Ironically enough, the answer is both yes and no. Truth be told, the mask you wear isn’t designed to keep you safe from others. Instead, it’s designed to keep others safe from you. In order to understand this, we must first unravel the mystery of what function masks actually serve. There are three types of masks commonly available; surgical, cloth, and N95. Out of the three, only the N95 is designed to filter the air that a person breathes in, keeping them safe from any airborne pathogens in their surroundings. The other two, surgical and cloth, do NOT provide significant air filtration. Instead, they filter bodily fluids, specifically from coughing, sneezing, and the like. The fact that neither surgical nor cloth masks filter air has been used to debunk their effectiveness. But just how true is this belief?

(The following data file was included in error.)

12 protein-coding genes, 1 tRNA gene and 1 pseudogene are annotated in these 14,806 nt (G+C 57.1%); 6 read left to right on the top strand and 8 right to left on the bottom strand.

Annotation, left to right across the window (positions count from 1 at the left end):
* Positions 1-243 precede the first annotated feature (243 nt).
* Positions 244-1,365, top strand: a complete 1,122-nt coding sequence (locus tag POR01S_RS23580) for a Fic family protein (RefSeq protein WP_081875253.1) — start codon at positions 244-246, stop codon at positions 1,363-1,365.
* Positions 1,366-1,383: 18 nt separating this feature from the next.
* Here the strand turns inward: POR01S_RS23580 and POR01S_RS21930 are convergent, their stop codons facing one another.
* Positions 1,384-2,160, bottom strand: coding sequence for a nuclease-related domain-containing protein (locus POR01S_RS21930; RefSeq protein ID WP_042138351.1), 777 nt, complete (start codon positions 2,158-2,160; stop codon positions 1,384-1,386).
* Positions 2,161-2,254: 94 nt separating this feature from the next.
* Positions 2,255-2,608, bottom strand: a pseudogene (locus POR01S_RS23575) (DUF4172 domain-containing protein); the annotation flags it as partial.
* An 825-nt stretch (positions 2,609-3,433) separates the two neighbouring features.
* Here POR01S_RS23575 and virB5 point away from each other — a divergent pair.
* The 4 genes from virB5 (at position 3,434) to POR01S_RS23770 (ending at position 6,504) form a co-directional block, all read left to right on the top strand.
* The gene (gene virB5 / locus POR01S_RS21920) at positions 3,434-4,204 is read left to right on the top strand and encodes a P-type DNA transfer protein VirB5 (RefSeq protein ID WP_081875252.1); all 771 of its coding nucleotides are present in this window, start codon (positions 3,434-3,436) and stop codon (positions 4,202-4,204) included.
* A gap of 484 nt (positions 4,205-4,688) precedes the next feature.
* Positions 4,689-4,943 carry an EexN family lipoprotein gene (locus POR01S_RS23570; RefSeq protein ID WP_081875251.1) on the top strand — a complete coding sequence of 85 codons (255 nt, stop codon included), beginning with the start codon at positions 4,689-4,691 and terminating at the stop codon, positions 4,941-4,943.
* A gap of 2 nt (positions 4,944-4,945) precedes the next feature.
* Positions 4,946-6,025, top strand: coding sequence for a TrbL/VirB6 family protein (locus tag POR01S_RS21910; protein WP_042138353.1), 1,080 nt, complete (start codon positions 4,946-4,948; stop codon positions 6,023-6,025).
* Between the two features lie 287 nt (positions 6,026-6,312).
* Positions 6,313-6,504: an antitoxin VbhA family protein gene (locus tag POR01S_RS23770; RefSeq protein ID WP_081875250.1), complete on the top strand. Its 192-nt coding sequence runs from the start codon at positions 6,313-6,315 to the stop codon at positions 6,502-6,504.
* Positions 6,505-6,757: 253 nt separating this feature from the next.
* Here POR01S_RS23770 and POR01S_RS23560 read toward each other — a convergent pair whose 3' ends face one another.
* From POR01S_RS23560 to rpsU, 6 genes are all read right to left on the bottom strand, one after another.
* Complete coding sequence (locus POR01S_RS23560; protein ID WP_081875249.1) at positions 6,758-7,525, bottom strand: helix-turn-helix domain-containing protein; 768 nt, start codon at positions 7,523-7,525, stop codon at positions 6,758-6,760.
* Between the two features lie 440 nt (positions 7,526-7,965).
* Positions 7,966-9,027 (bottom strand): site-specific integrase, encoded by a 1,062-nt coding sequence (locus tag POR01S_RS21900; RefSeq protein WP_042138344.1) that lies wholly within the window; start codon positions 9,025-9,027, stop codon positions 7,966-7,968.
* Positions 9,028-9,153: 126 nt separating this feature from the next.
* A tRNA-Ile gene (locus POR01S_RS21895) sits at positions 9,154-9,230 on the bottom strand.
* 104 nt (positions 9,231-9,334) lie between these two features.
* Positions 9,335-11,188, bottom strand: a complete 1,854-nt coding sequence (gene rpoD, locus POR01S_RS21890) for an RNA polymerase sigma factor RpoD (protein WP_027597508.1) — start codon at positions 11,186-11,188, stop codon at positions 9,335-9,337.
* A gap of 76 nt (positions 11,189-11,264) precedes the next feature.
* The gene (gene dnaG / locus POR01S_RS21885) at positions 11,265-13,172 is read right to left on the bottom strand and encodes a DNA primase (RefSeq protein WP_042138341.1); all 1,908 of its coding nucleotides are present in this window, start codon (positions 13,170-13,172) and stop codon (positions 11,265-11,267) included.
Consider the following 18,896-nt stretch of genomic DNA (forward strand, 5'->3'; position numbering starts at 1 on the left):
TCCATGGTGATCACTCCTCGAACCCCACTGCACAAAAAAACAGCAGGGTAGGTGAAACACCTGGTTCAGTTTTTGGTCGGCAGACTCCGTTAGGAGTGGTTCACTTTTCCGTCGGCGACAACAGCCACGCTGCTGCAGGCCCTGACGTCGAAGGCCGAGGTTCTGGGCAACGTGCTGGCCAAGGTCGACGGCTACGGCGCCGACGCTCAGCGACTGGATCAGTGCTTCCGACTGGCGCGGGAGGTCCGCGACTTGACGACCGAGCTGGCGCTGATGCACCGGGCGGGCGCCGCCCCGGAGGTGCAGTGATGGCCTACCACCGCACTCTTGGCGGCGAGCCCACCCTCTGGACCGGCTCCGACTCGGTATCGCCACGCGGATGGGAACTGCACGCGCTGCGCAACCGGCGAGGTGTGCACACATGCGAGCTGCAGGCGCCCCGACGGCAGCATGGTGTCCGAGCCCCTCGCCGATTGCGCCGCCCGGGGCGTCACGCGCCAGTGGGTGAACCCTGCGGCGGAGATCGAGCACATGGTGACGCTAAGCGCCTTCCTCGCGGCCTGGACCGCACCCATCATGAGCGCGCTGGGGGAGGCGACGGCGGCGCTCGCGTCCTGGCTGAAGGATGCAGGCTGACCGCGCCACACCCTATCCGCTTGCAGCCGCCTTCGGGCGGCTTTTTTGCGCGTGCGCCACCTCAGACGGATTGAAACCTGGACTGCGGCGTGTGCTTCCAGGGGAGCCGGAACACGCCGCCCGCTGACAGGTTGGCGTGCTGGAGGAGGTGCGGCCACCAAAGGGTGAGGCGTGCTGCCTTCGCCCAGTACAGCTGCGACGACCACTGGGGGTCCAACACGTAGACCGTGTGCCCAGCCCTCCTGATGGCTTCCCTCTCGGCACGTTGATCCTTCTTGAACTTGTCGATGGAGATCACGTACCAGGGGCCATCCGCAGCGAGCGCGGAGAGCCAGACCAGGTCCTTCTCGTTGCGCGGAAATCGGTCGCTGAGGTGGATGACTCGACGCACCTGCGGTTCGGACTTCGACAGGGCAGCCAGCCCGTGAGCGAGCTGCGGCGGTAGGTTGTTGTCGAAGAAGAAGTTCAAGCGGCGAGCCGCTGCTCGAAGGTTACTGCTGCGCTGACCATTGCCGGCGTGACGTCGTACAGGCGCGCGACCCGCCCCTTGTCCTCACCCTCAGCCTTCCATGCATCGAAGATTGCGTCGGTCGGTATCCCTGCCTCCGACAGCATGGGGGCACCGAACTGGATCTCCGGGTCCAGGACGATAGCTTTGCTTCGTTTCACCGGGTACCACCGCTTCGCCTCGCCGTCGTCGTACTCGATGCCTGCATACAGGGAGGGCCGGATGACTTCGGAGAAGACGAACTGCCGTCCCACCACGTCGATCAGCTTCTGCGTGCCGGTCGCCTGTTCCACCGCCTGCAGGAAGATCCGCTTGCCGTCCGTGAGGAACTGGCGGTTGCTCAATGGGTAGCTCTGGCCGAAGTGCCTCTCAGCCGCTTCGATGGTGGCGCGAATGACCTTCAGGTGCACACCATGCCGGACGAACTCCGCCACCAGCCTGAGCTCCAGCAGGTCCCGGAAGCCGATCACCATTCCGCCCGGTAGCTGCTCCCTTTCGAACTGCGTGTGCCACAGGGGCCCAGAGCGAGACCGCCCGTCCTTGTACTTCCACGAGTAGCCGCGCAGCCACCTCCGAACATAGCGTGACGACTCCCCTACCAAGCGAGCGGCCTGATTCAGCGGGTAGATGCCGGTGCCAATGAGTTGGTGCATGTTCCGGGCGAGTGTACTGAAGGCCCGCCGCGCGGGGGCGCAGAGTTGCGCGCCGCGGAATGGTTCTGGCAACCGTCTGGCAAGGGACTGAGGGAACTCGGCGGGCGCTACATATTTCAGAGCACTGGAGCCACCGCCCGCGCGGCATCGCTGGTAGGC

In order to answer this we have to dig a little deeper. The function of a mask is just half the story. The other half is the nature of how viruses are spread. While it is often suggested that viruses can spread through the air, the simple truth is that viruses live in fluids, not the air itself. This is why coughing and sneezing are seen as high-risk when it comes to spreading coughs, colds, and the flu. It’s not the air that’s contaminated, it’s the droplets released into the air from such actions. And that is where the effectiveness of surgical and cloth masks comes into play. Yes, these masks do not filter the air as such, but they do act as a fluid shield, capturing outgoing fluids from the wearer, as well as filtering incoming fluids from those in close proximity. As a result, cloth and surgical masks all but eliminate the spread of illness by protecting individuals from the spread of contaminated fluids.